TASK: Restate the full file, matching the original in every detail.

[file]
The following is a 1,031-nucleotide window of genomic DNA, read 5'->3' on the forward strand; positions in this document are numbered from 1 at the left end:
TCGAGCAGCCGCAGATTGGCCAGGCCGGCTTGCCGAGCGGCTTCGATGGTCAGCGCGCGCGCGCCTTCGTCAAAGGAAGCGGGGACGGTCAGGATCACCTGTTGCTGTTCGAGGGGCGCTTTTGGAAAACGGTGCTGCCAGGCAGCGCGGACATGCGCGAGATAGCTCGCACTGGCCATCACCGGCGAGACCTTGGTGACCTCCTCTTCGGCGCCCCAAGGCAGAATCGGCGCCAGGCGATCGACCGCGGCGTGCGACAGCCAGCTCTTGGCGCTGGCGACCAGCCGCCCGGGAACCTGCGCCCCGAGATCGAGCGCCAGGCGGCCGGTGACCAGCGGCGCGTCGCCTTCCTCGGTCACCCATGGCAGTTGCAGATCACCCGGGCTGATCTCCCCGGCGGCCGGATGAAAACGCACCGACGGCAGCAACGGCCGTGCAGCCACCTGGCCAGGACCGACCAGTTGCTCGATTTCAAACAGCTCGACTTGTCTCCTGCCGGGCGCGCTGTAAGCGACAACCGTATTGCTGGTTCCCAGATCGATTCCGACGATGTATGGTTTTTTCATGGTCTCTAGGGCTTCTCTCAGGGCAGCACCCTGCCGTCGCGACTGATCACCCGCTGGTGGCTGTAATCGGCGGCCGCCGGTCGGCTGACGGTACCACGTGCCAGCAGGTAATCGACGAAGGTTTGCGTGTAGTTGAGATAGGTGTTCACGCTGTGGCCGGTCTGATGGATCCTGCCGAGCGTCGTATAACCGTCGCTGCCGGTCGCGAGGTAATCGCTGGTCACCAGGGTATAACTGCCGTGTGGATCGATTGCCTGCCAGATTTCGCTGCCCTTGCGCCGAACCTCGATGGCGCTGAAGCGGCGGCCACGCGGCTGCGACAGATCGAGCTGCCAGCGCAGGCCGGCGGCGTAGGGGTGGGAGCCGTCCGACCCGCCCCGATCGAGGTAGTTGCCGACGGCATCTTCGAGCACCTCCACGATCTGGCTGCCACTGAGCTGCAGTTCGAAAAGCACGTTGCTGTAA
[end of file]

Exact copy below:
The following is a 1,031-nucleotide window of genomic DNA, read 5'->3' on the forward strand; positions in this document are numbered from 1 at the left end:
TCGAGCAGCCGCAGATTGGCCAGGCCGGCTTGCCGAGCGGCTTCGATGGTCAGCGCGCGCGCGCCTTCGTCAAAGGAAGCGGGGACGGTCAGGATCACCTGTTGCTGTTCGAGGGGCGCTTTTGGAAAACGGTGCTGCCAGGCAGCGCGGACATGCGCGAGATAGCTCGCACTGGCCATCACCGGCGAGACCTTGGTGACCTCCTCTTCGGCGCCCCAAGGCAGAATCGGCGCCAGGCGATCGACCGCGGCGTGCGACAGCCAGCTCTTGGCGCTGGCGACCAGCCGCCCGGGAACCTGCGCCCCGAGATCGAGCGCCAGGCGGCCGGTGACCAGCGGCGCGTCGCCTTCCTCGGTCACCCATGGCAGTTGCAGATCACCCGGGCTGATCTCCCCGGCGGCCGGATGAAAACGCACCGACGGCAGCAACGGCCGTGCAGCCACCTGGCCAGGACCGACCAGTTGCTCGATTTCAAACAGCTCGACTTGTCTCCTGCCGGGCGCGCTGTAAGCGACAACCGTATTGCTGGTTCCCAGATCGATTCCGACGATGTATGGTTTTTTCATGGTCTCTAGGGCTTCTCTCAGGGCAGCACCCTGCCGTCGCGACTGATCACCCGCTGGTGGCTGTAATCGGCGGCCGCCGGTCGGCTGACGGTACCACGTGCCAGCAGGTAATCGACGAAGGTTTGCGTGTAGTTGAGATAGGTGTTCACGCTGTGGCCGGTCTGATGGATCCTGCCGAGCGTCGTATAACCGTCGCTGCCGGTCGCGAGGTAATCGCTGGTCACCAGGGTATAACTGCCGTGTGGATCGATTGCCTGCCAGATTTCGCTGCCCTTGCGCCGAACCTCGATGGCGCTGAAGCGGCGGCCACGCGGCTGCGACAGATCGAGCTGCCAGCGCAGGCCGGCGGCGTAGGGGTGGGAGCCGTCCGACCCGCCCCGATCGAGGTAGTTGCCGACGGCATCTTCGAGCACCTCCACGATCTGGCTGCCACTGAGCTGCAGTTCGAAAAGCACGTTGCTGTAA